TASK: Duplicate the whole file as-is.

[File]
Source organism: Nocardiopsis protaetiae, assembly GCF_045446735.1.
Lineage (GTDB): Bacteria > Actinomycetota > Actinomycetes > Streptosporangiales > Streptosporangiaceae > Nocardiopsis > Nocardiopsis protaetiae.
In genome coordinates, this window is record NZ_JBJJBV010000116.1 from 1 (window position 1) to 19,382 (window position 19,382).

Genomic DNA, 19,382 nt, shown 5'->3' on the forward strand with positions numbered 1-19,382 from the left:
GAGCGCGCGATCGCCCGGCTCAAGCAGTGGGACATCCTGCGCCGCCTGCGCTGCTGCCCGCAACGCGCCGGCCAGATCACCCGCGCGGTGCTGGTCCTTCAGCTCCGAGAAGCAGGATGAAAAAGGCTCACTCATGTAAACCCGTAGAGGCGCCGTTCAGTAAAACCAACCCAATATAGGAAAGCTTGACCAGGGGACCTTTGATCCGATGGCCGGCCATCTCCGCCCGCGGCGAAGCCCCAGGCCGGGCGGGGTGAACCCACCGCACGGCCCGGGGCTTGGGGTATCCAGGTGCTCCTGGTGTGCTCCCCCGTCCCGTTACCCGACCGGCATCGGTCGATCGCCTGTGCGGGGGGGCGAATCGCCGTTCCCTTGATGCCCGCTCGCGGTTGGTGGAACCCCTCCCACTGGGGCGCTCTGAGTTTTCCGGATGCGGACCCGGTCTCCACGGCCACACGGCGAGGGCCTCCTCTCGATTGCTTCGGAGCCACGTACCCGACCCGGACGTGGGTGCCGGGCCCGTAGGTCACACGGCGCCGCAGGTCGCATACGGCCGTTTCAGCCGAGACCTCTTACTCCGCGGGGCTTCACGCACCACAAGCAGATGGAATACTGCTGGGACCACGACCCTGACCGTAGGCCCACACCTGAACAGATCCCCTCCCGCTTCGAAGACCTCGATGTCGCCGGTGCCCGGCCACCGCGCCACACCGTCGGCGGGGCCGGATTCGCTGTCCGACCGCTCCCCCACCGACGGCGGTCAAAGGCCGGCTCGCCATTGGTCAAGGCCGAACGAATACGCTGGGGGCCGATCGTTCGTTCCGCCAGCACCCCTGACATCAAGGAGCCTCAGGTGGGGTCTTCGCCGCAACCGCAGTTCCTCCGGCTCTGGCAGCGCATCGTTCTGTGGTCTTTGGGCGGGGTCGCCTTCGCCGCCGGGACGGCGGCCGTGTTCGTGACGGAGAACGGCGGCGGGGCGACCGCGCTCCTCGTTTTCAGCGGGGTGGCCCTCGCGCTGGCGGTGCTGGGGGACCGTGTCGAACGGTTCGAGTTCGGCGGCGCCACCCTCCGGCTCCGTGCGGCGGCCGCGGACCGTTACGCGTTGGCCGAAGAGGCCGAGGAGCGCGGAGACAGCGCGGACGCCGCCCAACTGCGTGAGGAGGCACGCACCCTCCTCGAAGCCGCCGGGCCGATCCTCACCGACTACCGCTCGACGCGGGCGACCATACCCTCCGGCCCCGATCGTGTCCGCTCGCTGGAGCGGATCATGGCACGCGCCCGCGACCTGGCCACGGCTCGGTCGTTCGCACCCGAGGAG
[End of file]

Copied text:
Source organism: Nocardiopsis protaetiae, assembly GCF_045446735.1.
Lineage (GTDB): Bacteria > Actinomycetota > Actinomycetes > Streptosporangiales > Streptosporangiaceae > Nocardiopsis > Nocardiopsis protaetiae.
In genome coordinates, this window is record NZ_JBJJBV010000116.1 from 1 (window position 1) to 19,382 (window position 19,382).

Genomic DNA, 19,382 nt, shown 5'->3' on the forward strand with positions numbered 1-19,382 from the left:
GAGCGCGCGATCGCCCGGCTCAAGCAGTGGGACATCCTGCGCCGCCTGCGCTGCTGCCCGCAACGCGCCGGCCAGATCACCCGCGCGGTGCTGGTCCTTCAGCTCCGAGAAGCAGGATGAAAAAGGCTCACTCATGTAAACCCGTAGAGGCGCCGTTCAGTAAAACCAACCCAATATAGGAAAGCTTGACCAGGGGACCTTTGATCCGATGGCCGGCCATCTCCGCCCGCGGCGAAGCCCCAGGCCGGGCGGGGTGAACCCACCGCACGGCCCGGGGCTTGGGGTATCCAGGTGCTCCTGGTGTGCTCCCCCGTCCCGTTACCCGACCGGCATCGGTCGATCGCCTGTGCGGGGGGGCGAATCGCCGTTCCCTTGATGCCCGCTCGCGGTTGGTGGAACCCCTCCCACTGGGGCGCTCTGAGTTTTCCGGATGCGGACCCGGTCTCCACGGCCACACGGCGAGGGCCTCCTCTCGATTGCTTCGGAGCCACGTACCCGACCCGGACGTGGGTGCCGGGCCCGTAGGTCACACGGCGCCGCAGGTCGCATACGGCCGTTTCAGCCGAGACCTCTTACTCCGCGGGGCTTCACGCACCACAAGCAGATGGAATACTGCTGGGACCACGACCCTGACCGTAGGCCCACACCTGAACAGATCCCCTCCCGCTTCGAAGACCTCGATGTCGCCGGTGCCCGGCCACCGCGCCACACCGTCGGCGGGGCCGGATTCGCTGTCCGACCGCTCCCCCACCGACGGCGGTCAAAGGCCGGCTCGCCATTGGTCAAGGCCGAACGAATACGCTGGGGGCCGATCGTTCGTTCCGCCAGCACCCCTGACATCAAGGAGCCTCAGGTGGGGTCTTCGCCGCAACCGCAGTTCCTCCGGCTCTGGCAGCGCATCGTTCTGTGGTCTTTGGGCGGGGTCGCCTTCGCCGCCGGGACGGCGGCCGTGTTCGTGACGGAGAACGGCGGCGGGGCGACCGCGCTCCTCGTTTTCAGCGGGGTGGCCCTCGCGCTGGCGGTGCTGGGGGACCGTGTCGAACGGTTCGAGTTCGGCGGCGCCACCCTCCGGCTCCGTGCGGCGGCCGCGGACCGTTACGCGTTGGCCGAAGAGGCCGAGGAGCGCGGAGACAGCGCGGACGCCGCCCAACTGCGTGAGGAGGCACGCACCCTCCTCGAAGCCGCCGGGCCGATCCTCACCGACTACCGCTCGACGCGGGCGACCATACCCTCCGGCCCCGATCGTGTCCGCTCGCTGGAGCGGATCATGGCACGCGCCCGCGACCTGGCCACGGCTCGGTCGTTCGCACCCGAGGAG